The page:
For a company to be digital, it needs to rethink its business strategy, organization model and culture. As we are seeing in the market, digital disruption is occurring across every industry. Who would have thought of Uber as a competitor to FedEx? But now Uber aims to deliver packages and they most certainly are a major disruptor.
Organizations that don’t start at that point will continue to face disruption. Once your business strategy is redefined in the context of the digital age, then you can start to build the organization model, culture and capabilities required to not only survive, but to become a digital disruptor yourself.
The capabilities to succeed as a Digital Business are:
Extreme Customer Centricity
Every product and process has to be reviewed with customer’s lens. Customers can interact with your products & systems from anywhere – they walk in the door, access you via mobile, the Internet, or through your call center and more. Customers can connect through one channel and continue their transaction through another. They still expect you to understand them completely and customize their journey by understanding the context on a real-time basis.
Thinking Big, Scaling Incrementally
Today an organization can start operating and quickly scale to become a global business. Many traditional barriers to becoming globally competitive have disappeared. This forces large, global enterprises which were built in an age when those barriers were high, to retool themselves into agile competitors themselves. This requires a new “digitized” operating model, built to be able to respond to individual customer journeys.
Being Empowered By Data
You have the means to access all the data you want. You can not only collect data online at every point of interaction, but physical experiences through IoT can now generate data as well. For example, sensor-fitted objects and machines can provide new types of data previously unavailable. A supply chain manager can know where their inventory or finished goods are going, how much time they take to deliver, if they are optimizing the best routes, and be able to respond to new information in real time. At Wipro Digital, we understand that this machine-generated data can power new ways of working and create a competitive advantage for our clients.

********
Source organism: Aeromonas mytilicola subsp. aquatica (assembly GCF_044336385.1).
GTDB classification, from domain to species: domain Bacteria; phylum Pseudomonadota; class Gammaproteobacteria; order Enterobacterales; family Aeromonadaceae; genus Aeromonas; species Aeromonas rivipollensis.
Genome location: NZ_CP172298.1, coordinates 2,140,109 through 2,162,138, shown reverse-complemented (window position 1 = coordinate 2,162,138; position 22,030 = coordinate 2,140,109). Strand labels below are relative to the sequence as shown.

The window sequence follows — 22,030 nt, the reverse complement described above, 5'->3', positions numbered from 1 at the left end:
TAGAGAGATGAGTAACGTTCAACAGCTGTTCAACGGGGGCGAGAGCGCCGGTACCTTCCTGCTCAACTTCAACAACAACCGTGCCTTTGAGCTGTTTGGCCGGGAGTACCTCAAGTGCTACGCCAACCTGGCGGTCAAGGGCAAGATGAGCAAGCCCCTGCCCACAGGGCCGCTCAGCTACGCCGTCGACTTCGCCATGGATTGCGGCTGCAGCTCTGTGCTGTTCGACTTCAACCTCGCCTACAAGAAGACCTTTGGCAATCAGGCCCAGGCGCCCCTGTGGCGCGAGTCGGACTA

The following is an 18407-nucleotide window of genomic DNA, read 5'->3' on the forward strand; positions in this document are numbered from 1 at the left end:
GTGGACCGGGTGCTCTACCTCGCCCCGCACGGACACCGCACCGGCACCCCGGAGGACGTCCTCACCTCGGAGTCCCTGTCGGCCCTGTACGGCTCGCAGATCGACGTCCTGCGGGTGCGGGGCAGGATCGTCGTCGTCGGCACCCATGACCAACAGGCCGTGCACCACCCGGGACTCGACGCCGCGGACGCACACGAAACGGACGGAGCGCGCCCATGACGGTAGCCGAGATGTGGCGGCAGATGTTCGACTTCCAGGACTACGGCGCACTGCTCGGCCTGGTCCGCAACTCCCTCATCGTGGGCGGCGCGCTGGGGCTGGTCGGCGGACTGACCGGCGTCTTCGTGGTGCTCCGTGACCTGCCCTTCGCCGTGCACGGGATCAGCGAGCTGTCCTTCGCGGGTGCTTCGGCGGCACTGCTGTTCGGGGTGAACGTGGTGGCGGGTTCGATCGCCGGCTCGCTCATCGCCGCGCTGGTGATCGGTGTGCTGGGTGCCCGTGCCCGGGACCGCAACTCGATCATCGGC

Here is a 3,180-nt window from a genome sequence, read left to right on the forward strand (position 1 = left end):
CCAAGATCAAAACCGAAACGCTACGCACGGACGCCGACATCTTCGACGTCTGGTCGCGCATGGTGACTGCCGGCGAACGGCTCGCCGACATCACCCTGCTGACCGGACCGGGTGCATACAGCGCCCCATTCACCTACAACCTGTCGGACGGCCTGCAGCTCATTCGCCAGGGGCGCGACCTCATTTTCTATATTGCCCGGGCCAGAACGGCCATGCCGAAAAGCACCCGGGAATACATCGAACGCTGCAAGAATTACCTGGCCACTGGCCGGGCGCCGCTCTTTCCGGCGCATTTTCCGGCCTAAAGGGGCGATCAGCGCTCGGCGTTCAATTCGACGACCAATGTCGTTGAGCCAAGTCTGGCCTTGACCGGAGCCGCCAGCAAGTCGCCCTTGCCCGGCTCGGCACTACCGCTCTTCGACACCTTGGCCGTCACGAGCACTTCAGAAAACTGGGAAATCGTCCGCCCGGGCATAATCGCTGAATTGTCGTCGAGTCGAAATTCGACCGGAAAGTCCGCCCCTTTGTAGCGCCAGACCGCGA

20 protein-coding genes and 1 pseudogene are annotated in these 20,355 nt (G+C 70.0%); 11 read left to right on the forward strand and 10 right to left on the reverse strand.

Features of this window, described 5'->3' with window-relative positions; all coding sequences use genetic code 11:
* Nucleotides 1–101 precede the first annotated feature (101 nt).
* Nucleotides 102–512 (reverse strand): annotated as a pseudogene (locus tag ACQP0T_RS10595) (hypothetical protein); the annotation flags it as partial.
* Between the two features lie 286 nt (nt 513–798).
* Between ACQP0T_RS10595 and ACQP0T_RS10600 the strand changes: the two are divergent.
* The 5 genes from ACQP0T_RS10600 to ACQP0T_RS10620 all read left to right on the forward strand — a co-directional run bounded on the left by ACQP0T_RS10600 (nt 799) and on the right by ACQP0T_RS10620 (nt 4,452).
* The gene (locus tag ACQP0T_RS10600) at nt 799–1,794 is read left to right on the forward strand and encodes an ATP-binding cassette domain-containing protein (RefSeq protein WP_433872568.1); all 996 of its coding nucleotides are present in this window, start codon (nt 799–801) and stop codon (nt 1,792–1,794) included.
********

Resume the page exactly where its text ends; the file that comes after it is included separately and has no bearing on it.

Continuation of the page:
So what does it take to become digital? Organizations need to go back to their core business strategies and embed them with “Digital DNA.” It may sound daunting to enact such deep change, but Digital DNA can be developed.
There are 3 tenets that define the DNA of a Digital Business:
You must be agile. Customers expect greater responsiveness, so organizations need to be fast, agile and collaborative. You must be able to make quick decisions, come together in small groups and work collaboratively because silos can’t exist in digital. Marketing, sales and R&D must work together in order to respond to customers at speed. Organizations also need to reexamine rigid policies and procedures that were created years ago to industrialize and standardize operations.
2) External Orientation
Organizations with a higher degree of external orientation are the need of the hour. There’s a lot of innovation outside the enterprise, so if you’re not able to tap into this innovation and these different ways of thinking, then your organization will become extinct.
3) Risk Taking
Be willing to take calculated risks and be comfortable experimenting. You don’t need to invest billions of dollars before you know whether it will work or not. In the Digital age, you can experiment. For example, Google can launch a new product in beta to a micro-segment, gather feedback and data, and see what works and what doesn’t, to further refine and better the product. After this, they can fully launch and be more certain of the investment and outcome.
For some larger, traditional businesses, this kind of ground level change may seem intimidating or just plain impossible. But there are three paths larger organizations can take to transition:
The first path is to create small subsidiaries and incubate them outside the existing structure. Walmart, for instance, created labs headquartered in the Bay Area rather than at Walmart headquarters in Arkansas.
A second path to quickly ramp up digital is to acquire start-ups and bring Digital DNA in-house quickly. BBVA acquired the Internet bank startup Simple for $117 million and that upped their digital capability very rapidly.
Finally, the third path is to organically build within an existing organizational structure but provide freedom to operate differently.
Different types of organizations and businesses will transform differently. Some enterprises and industries are getting disrupted faster than others.
The less regulated and more consumer facing the industry is, the less time it will have to shift to a digital ready business before its disrupted. On the other hand, highly regulated industries, such as pharmaceuticals and healthcare may have a little more time to make the shift. Certain areas in banking could also take two to three years before they can get truly disrupted but certain products that are less regulated are already getting disrupted by new fintech players. If you look at it through a 2 x 2 matrix – how regulated versus how consumer facing the industry is – you get an idea of the amount of headroom available before one must complete their digital transition.